| Topo Designs Rover 20L Pack: this bag is compact and hardy enough for storing on all manner of Colombian transportation (including buses and Willy jeeps). Plus, 20 liters should be plenty of storage space for everything you may need for full-day adventures (including a water bottle, camera, and light jacket).

| Patagonia Arbor 28L Lid Pack: if you are looking for even more space in your day bag (maybe for your laptop) then consider this 28 liter pack from Patagonia. Some of our favorite specs from this bag is the fact that it is made from durable recycled polyester material and the numerous interior pockets to help keep all of your gear organized (it even has a handy laptop sleeve).

5 | Sun Shirt + Hat

Colombian weather is pretty constant 365 days a year. For the most part, it goes like this: sunny, rain showers, sun, repeat. Depending on where you are located, the amount of sun and the amount of rain simply increases or decreases. Keeping this in mind, we recommend packing at least one sun shirt and some sort of hat (the wider the brim the better).

While living in Cartagena we pretty much lived in our lightweight, wicking sun shirts because the colorful Caribbean town is bloody hot (and humid). But even in a town like Salento, where the weather is much cooler and rain is pretty much your constant companion, a sun shirt and hat are still necessary (thanks to the town's elevation - 1,828 meters/6,000 feet - when the sun does come out it comes out strong).

We personally like long sleeved sun shirts just for the added protection (bonus points for being a natural bug repellent) and hats that have a wide enough brim to cover both your face and neck. Below are some great options:

| BackcountryTahoe 2 Sun Hoodie: this lightweight shirt includes both a hood and those handy thumb holes. It also has a UPF 50+ rating when it comes to overall sun protection. Plus, there are numerous colors available for both men and women.

| Sunday Afternoons Ultra Adventure Hat: this sun hat might scream summer-RVing-dad vibes but you will be grateful for its long back flap and wicking material the moment you walk around the beaches of Baru or the historic streets of Cartagena.


Other things to consider bringing with you while slow traveling through Colombia is a handy, lightweight Kindle (for all of that downtime waiting for the buses), a compact Colombian wildlife book (especially one with all of the birds - like this one), and an easily packable rain jacket or poncho.

\\ Packing for a Specific Area

Colombia has a lot of different regions and biomes within its nearly 1.2 million square kilometers. Including, the hot and humid tropical Caribbean coast (home to places like Santa Marta, Tayrona National Park and Cartagena), the equally humid but way more wet Pacific Coast (home to Buenavista and San Cipriano), the high Andes and the Llano plains (home to Bogota) and of course the Amazon.

GOOD TO KNOW: the country is actually split into 6 very clear regions = the Andes mountain range, the Pacific Coast, the Caribbean coast, the Llanos (or plains), the Amazon Rainforest and the insular area (which is made up of islands in both the Atlantic and Pacific oceans).

Below is a brief outline of what you need to pack with you if you are planning to travel to any of these cities or regions.


This popular Caribbean city is very hot and humid. Similarly, the main activities in Cartagena include hanging out on the beach (either at the city beaches or at the ones nearby, including Baru) and walking around the beautiful historic Old City. Therefore it is important to make sure you have clothes with you that are both lightweight and wicking but also protect you from the blazing sun.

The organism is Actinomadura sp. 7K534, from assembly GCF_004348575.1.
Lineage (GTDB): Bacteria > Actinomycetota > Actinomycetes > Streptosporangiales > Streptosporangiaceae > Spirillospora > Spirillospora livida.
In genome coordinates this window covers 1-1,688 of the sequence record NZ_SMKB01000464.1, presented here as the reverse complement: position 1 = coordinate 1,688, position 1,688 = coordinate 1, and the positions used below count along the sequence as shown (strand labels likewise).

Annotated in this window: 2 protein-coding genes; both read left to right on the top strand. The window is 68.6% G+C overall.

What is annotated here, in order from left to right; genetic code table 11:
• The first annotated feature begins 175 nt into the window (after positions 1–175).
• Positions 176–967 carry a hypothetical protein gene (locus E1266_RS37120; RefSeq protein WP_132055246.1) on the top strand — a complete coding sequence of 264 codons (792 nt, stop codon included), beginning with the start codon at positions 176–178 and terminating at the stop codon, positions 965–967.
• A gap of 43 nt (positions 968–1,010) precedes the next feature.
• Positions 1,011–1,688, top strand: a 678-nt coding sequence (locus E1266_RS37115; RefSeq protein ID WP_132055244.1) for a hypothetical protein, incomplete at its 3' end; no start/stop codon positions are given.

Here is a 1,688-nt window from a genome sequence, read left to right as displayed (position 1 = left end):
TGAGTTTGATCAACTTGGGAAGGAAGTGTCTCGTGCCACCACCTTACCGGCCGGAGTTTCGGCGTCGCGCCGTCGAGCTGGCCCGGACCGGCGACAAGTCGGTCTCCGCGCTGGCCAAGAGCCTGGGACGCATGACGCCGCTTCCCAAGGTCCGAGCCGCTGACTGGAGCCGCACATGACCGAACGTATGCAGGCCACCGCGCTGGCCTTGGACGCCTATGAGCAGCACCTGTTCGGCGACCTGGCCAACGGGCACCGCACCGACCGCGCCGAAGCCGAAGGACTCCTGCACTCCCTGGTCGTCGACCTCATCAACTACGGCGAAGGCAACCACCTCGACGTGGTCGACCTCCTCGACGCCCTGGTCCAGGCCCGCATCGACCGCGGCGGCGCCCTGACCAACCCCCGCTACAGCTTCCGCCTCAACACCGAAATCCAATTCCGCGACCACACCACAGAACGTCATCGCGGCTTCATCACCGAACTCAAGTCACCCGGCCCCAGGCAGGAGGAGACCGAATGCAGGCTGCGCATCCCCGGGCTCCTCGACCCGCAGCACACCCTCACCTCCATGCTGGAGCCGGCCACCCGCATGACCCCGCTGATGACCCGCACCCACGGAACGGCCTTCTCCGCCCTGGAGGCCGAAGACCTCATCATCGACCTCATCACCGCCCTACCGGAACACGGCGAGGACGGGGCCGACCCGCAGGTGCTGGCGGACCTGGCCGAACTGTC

You will also want a pair of comfortable sandals that you can walk around in all day - both in town and on the beach, a hat or sunglasses and a backpack to carry your water in.


The capital city - which sits at 2,640 meters or 8,660 feet (making it the third-highest capital in the world after La Paz, Bolivia and Quito, Ecuador) - is unsurprisingly quite chilly, especially at night. Therefore, make sure to have a warm jacket or sweater (or both) handy if planning to explore the city.


This popular travel destination is nicknamed, the “City of the Eternal Spring” so you can expect a healthy mix of sunshine, warm days and a bit of light rain. Therefore come prepared with a light jacket for the cool evenings, comfortable walking shoes (especially if planning to explore nearby Parque Arvi), and a compact backpack that fits on the popular metro (the only one in Colombia).


It rains a looooot in this area of the country - which includes popular places like Salento, Filandia, Armenia and Pereira - so make sure to bring a nice rain jacket, a couple of dry bags for all of your important gear (like cameras) and sturdy boots for the ever-present mud.

If planning to spend a long amount of time in Colombia (we recommend at least one month) you need to come prepared with all sorts of adventure gear. Luckily, most of the items are pretty self explanatory and you likely already have them in your travel set. Similarly, if you happen to forget something at home or realize you actually should have brought that one item you figured you wouldn't need (we are guilty of that) you can easily pick it up in many of the bigger cities like Bogota, Medellin and Cartagena.

Colombia has a ton to offer the slow traveler so if you are considering switching to a more laid-back, deep-dive kind of experience, we highly recommend doing it in this stunning South American country.

If you have any questions about slow traveling (or just traveling) in Colombia then please leave a comment below or reach out to us here. You can also simply email us at


For adventurous digital nomads (including those looking for off-the-beaten-path adventures), we highly recommend signing up and using SafetyWing for all your travel medical insurance needs (including COVID-19 coverage). And don’t worry, policies can still be purchased while already abroad.